How do you say I don’t know in Italian?

How exactly do you say I don’t know in Italian? Is there more than one way to say it?

In this lesson, we will take a look at the different ways you can translate this sentence into Italian. Read on to learn them all!

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how do you say i don't know in italian - let's start - iniziamo - athlete woman running

How do you say I don’t know in Italian?

Non (lo) so

Non lo so is the closest translation of I don’t know in Italian and literally means “I don’t know it”.

Non lo so
I don’t know
Literally: I don’t know it

Unlike English, it uses the direct object pronoun “it”. There is also a version without the pronoun, non so, but it’s perceived as a bit informal and uncaring, so it’s not as commonly used.

Non so
I don’t know

unhappy computer that doesn't know things

This common sentence in Italian is made up of three elements.

Non
Not

Lo
Direct object pronoun “it”

So
“I know”

Are you wondering why the direct object pronoun “it” precedes the verb? Learn how the Italian direct object pronouns work here.

So is the first-person singular conjugation of sapere, to know, in the present tense. Sapere is one of the four Italian modal verbs and it’s also an irregular verb.

Present tense conjugation for sapere

ioso
tusai
lui, leisa
noisappiamo
voisapete
lorosanno

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Language: English / Italian
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For example, you could say…

So cucinare, ma non so cantare.
I can cook, but I can’t sing.

Sai leggere l’alfabeto cirillico?
Can you read the Cyrillic alphabet?

Sapete suonare il pianoforte?
Can you play the piano?

cat playing a piano - italian modal verb sapere

Non ne ho idea

This is another common translation for I don’t know in Italian, and it’s used when you want to emphasize that you don’t know something. It literally translates to “I don’t have any idea about it”.

Non ne ho idea!
I don’t know!
Literally: I don’t have any idea about it.


Non ne ho la più pallida idea

If you want to emphasize even further that you don’t know something in Italian, you can use non ne ho la più pallida idea, which translates to I don’t have the slightest idea.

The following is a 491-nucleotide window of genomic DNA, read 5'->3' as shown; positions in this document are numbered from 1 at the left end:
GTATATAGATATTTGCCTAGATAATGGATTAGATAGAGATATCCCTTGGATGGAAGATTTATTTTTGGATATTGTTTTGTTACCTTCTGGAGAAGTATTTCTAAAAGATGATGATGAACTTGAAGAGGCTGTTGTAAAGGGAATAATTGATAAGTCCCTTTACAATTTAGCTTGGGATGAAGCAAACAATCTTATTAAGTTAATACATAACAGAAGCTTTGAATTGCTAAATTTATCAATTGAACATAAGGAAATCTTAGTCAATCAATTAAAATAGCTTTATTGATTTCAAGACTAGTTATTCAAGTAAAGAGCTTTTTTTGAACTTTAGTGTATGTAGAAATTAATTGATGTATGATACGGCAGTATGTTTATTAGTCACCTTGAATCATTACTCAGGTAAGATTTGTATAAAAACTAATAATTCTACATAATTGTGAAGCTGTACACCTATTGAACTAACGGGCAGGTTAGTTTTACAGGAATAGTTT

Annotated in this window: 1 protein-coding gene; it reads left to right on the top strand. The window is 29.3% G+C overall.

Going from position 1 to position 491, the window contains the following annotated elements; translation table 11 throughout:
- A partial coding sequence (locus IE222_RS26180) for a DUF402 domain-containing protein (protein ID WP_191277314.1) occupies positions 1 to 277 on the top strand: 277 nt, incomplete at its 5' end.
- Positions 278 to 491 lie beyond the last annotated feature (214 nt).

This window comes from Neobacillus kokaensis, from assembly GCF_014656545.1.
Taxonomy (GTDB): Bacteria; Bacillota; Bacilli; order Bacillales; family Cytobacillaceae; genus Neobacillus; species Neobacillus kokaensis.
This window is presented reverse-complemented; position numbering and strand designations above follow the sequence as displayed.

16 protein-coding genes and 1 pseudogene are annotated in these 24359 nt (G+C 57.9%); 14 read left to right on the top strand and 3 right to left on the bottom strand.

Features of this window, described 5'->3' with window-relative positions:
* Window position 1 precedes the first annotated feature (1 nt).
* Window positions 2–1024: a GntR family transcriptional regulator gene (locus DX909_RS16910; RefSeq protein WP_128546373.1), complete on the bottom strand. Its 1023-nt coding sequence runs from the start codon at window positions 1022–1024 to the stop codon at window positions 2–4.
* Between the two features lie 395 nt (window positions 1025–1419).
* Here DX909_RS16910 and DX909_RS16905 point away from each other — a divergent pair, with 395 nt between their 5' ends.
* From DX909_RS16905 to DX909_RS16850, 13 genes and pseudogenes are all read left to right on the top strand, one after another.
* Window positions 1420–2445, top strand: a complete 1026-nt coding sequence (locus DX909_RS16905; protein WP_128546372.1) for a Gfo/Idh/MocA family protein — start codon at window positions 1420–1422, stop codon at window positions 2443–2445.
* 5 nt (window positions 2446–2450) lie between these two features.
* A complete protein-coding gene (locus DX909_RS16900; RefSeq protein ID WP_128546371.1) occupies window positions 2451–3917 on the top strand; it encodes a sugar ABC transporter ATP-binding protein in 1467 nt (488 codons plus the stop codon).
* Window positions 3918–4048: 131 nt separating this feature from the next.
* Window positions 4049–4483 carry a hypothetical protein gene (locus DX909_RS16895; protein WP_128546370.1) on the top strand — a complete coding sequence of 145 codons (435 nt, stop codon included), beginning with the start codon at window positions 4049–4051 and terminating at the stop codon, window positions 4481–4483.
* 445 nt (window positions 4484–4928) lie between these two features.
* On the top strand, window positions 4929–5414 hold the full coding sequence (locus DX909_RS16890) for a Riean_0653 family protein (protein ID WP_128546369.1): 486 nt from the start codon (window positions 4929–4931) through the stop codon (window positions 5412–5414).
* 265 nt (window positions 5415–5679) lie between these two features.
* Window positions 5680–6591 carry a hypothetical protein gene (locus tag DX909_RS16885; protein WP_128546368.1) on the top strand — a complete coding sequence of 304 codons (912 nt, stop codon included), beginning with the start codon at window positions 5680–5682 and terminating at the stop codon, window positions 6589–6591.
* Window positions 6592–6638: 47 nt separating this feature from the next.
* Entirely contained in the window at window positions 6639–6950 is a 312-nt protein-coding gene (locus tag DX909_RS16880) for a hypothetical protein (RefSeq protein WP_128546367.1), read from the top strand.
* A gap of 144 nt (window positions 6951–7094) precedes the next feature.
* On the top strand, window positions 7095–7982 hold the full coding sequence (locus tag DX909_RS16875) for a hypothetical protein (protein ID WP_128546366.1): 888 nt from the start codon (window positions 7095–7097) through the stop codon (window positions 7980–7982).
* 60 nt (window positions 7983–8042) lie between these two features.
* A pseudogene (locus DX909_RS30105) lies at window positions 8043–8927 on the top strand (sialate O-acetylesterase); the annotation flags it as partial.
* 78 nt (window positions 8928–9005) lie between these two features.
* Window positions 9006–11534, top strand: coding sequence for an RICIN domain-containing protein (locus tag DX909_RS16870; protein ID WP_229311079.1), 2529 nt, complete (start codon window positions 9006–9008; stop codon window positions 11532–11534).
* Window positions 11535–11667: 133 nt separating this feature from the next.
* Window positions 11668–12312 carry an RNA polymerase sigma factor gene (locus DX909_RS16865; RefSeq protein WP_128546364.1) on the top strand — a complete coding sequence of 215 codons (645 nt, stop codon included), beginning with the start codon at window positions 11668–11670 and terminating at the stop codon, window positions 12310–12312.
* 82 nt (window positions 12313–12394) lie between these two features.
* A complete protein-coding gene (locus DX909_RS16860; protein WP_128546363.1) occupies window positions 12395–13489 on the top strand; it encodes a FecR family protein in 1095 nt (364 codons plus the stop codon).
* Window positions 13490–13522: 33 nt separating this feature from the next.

Non ne ho la più pallida idea!
I don’t have the slightest idea!
Literally: I don’t have the palest idea about it!

Pallida means pale, while the particle ne once again means about it.

sweating woman who doesn't have the slightest idea about something

Boh!

Don’t use boh in formal situations, because it’s a very informal (and very popular) way of saying I don’t know in Italian! It’s an exclamation and it has no literal translation into English.

Boh!
I don’t know!

It’s usually accompanied by a hand movement: palms up, as in the following picture!

man with palms up saying "boh!" in italian

Che ne so!

Che ne so is another colloquial way of saying I don’t know in Italian. Again, don’t use it in formal settings. It can be perceived as rude even among friends because it conveys impatience.

Che ne so!
I don’t know!

In its variant che cavolo ne so!, it can be translated very closely to the English expression the hell if I know!.

Che cavolo ne so!
The hell if I know!

angry man writing on a piece of paper

A saperlo! / Magari lo sapessi!

A saperlo and magari lo sapessi are two less common ways of saying I don’t know in Italian, but they are different from the expressions we’ve seen so far. They convey a need to know what you don’t know, similar to I wish I knew.

A saperlo!
I wish I knew!
Literally: To know it!

Magari lo sapessi!
I wish I knew!
Literally: If only I knew!

And that’s the end of our lesson on how to say I don’t know in Italian in all its forms!


What next?

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